Space & Astronomy
'Marsquake' confirmed to be strongest tremor ever detected beyond the Earth
By T.K. Randall
October 17, 2023 · 0 comments
A final view of the surface of Mars as seen by the InSight lander. Image Credit: Twitter / NASA InSight
A 'monster' quake picked up on Mars suggests that the Red Planet is far from seismically inactive.
While the surface of Mars is today little more than a cold, barren wasteland, deep beneath the planet's crust there is still a considerable amount of heat left over from its formation billions of years ago.
As that heat dissipates, the crust of Mars warps and contracts, producing 'marsquakes' that can be picked up with the right instruments such as the seismometer that was deployed by NASA's InSight lander before it eventually ran out of power at the end of last year.
A few months before it died, however, it picked up what is effectively the most significant seismic event ever detected on another world - a 4.7-magnitude tremor dubbed S1222a.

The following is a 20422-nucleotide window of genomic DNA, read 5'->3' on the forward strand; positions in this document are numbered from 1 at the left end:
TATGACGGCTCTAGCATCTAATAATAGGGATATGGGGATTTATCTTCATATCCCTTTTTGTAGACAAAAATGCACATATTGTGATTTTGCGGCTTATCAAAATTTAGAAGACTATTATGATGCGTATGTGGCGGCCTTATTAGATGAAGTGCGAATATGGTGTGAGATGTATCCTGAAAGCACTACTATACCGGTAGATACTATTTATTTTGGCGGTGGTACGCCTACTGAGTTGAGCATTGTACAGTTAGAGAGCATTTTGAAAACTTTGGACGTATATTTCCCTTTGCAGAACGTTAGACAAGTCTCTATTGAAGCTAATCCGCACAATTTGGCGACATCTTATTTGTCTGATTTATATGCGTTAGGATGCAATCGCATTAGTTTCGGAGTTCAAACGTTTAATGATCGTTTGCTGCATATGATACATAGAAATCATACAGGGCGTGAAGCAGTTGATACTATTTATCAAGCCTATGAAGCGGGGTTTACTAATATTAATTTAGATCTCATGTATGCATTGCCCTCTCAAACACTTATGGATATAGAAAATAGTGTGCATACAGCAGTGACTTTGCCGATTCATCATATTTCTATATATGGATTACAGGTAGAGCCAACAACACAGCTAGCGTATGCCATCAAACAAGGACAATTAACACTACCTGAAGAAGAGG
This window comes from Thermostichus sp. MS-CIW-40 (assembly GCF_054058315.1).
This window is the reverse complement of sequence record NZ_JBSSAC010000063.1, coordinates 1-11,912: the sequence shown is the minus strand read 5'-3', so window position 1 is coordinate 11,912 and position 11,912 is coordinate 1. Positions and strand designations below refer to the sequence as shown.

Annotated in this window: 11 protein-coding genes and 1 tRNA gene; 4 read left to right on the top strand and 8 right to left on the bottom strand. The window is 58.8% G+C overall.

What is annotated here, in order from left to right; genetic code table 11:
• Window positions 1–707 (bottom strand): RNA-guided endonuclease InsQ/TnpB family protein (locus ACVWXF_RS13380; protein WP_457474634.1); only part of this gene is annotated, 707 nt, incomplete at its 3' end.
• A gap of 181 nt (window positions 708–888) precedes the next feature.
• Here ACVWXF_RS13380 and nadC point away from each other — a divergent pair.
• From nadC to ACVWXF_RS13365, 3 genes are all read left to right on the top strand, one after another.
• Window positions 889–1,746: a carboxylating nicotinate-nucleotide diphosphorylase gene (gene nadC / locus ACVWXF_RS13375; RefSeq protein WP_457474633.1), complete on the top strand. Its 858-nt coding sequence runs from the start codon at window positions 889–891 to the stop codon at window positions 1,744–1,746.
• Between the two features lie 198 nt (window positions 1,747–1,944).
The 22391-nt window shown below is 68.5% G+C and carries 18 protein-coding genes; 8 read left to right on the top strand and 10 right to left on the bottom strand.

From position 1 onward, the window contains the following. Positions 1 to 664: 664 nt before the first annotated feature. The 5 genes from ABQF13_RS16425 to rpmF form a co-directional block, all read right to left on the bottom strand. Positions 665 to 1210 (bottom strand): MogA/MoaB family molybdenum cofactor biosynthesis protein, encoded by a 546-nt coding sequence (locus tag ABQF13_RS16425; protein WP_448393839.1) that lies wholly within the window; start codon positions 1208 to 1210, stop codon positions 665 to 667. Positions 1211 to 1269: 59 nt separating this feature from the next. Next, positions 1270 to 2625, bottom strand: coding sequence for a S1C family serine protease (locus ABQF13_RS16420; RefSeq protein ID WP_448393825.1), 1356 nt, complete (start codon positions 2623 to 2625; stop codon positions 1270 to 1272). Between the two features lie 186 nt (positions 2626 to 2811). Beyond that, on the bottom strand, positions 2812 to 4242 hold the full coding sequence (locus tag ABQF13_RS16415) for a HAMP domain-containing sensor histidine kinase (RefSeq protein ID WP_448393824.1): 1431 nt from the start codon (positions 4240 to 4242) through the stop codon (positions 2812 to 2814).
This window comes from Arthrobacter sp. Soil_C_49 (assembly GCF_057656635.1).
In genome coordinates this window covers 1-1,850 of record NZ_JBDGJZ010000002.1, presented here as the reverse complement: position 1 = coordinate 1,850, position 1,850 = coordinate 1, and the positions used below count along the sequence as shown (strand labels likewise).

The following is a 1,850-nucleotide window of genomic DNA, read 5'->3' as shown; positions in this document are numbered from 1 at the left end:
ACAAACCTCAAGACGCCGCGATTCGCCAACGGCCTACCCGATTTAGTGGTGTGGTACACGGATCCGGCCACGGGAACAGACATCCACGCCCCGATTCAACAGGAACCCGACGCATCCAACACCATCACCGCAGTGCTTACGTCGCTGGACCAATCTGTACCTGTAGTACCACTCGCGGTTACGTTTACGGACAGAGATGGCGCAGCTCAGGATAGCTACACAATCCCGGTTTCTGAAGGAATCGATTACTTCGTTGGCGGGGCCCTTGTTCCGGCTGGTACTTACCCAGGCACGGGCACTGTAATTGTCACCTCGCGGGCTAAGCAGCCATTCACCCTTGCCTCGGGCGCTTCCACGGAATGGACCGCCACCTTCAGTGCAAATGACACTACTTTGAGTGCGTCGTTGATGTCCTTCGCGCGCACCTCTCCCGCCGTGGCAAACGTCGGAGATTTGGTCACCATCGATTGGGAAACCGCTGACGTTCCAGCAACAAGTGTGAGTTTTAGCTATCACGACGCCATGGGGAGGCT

This event was so large, in fact, that it exceeded all of the 1,300+ other tremors detected by the spacecraft put together - leading scientists to suspect that it may have been produced by a meteor impact on the surface rather than seismic activity below it.
Now, though, the results of further investigation have ruled out this possibility, meaning that what the spacecraft picked up was indeed a seismic event unlike any detected off-world before.
It wasn't particularly unexpected, either, as scientists had previously predicted that quakes up to a magnitude of 5 might be picked up by InSight during its mission.
"This is a nice confirmation that the estimates weren't wildly wrong," said Benjamin Fernando of the University of Oxford who lead the research.
"Mars really does support these pretty hefty marsquakes. 4.7 on Earth wouldn't bring your house down, but you'd certainly notice it."
Source: Scientific American
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